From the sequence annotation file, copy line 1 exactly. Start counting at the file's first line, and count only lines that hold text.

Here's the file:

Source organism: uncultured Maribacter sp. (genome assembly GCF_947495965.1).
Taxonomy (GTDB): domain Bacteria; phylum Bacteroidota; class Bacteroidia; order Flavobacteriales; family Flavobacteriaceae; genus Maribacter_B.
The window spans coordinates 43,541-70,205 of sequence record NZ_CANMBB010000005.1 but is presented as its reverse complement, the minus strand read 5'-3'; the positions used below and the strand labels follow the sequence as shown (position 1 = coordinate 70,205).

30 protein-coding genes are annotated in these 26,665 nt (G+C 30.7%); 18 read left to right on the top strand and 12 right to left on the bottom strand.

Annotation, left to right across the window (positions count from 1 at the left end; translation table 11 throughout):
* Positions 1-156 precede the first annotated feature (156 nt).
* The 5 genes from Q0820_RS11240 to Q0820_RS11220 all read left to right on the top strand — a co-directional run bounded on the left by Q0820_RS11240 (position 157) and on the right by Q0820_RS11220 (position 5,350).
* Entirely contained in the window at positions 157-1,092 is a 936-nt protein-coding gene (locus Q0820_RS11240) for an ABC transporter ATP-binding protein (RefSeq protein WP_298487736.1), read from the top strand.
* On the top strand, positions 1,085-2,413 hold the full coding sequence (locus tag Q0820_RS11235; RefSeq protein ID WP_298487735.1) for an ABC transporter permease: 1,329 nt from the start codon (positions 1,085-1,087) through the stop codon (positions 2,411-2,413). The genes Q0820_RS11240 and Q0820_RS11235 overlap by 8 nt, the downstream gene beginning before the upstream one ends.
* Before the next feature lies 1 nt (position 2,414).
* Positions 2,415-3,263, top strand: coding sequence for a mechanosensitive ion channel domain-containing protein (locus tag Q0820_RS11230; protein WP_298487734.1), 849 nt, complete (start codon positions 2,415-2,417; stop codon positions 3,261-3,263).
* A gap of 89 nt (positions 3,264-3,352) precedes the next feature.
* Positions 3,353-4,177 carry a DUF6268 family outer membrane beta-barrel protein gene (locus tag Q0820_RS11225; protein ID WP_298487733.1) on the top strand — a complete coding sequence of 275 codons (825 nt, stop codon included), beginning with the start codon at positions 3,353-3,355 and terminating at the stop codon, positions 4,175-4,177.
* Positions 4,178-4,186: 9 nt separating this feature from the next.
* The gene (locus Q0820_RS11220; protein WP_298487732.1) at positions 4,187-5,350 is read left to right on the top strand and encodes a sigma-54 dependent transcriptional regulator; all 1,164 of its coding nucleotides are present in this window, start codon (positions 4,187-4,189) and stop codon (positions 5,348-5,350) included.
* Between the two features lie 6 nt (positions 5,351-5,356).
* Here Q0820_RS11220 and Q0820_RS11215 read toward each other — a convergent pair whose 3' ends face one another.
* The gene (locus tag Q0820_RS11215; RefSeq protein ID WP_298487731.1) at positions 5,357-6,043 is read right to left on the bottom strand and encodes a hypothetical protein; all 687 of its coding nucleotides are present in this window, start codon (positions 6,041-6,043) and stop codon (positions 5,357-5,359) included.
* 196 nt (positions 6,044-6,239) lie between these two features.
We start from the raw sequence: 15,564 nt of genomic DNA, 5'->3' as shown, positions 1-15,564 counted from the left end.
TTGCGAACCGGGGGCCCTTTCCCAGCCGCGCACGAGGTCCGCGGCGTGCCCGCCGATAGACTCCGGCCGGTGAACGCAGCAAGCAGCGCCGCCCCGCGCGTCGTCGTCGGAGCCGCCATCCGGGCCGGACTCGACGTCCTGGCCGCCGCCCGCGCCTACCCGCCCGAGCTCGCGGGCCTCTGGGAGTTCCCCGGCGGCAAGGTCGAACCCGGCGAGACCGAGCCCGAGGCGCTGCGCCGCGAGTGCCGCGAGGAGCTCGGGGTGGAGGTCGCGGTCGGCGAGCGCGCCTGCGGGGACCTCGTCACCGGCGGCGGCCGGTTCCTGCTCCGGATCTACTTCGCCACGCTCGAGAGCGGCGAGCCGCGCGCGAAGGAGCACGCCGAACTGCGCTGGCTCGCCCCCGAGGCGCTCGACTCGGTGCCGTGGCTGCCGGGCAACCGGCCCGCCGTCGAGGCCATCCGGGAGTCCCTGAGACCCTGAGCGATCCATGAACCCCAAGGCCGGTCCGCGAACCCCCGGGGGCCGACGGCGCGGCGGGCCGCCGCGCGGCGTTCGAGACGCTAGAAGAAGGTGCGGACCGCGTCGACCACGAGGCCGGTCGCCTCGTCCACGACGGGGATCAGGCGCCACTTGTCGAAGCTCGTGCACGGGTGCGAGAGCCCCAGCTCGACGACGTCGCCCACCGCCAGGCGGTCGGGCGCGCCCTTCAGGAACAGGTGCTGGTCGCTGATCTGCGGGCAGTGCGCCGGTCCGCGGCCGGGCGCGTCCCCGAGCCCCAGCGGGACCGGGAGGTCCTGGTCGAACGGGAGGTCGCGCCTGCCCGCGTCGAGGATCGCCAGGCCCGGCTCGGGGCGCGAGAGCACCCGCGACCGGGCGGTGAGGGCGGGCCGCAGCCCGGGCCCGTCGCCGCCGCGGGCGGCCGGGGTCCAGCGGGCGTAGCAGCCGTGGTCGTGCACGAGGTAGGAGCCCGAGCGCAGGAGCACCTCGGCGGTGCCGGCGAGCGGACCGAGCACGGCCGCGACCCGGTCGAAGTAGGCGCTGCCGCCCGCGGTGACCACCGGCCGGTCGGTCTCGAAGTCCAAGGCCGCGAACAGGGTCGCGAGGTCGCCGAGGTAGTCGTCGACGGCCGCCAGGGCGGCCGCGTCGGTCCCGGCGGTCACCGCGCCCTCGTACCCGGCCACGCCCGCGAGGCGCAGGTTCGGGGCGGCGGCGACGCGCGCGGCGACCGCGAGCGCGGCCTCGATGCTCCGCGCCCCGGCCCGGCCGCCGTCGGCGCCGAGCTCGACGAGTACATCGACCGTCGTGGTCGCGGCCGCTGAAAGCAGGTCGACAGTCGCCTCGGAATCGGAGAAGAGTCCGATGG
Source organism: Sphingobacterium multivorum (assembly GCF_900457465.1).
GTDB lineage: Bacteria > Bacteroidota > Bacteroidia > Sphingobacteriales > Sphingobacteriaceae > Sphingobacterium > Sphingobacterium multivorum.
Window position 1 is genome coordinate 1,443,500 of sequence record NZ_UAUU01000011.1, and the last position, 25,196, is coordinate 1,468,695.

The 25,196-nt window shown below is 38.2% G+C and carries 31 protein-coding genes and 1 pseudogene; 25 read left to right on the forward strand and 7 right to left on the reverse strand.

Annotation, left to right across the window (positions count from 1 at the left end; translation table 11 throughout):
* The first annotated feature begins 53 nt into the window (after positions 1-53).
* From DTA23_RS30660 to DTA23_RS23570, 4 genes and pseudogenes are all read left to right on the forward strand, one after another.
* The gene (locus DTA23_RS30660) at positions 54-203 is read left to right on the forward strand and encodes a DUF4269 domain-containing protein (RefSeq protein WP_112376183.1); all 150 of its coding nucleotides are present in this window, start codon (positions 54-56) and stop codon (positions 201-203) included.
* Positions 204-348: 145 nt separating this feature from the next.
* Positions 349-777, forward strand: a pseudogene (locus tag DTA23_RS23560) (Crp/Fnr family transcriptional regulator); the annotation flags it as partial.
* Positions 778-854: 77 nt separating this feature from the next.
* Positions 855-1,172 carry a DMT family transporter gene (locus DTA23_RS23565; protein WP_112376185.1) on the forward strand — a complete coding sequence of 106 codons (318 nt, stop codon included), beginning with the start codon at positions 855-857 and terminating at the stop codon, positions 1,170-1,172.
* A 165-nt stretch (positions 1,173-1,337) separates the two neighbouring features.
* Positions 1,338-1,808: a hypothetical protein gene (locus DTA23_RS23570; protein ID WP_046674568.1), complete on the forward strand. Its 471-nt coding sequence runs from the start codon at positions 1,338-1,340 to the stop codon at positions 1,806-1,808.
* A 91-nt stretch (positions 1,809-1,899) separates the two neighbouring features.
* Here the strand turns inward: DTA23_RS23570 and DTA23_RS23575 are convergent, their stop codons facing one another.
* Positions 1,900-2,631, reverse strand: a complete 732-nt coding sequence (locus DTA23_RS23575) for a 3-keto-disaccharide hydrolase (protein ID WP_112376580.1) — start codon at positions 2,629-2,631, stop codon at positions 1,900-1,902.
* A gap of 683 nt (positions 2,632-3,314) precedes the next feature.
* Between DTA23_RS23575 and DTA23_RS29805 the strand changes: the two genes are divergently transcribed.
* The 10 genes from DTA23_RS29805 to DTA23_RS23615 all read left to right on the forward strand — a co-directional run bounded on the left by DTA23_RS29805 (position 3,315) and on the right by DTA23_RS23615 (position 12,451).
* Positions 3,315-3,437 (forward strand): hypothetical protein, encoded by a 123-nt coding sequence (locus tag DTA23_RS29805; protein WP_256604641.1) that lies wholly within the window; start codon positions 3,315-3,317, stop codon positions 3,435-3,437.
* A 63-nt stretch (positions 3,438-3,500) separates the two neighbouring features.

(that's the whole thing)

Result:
Source organism: uncultured Maribacter sp. (genome assembly GCF_947495965.1).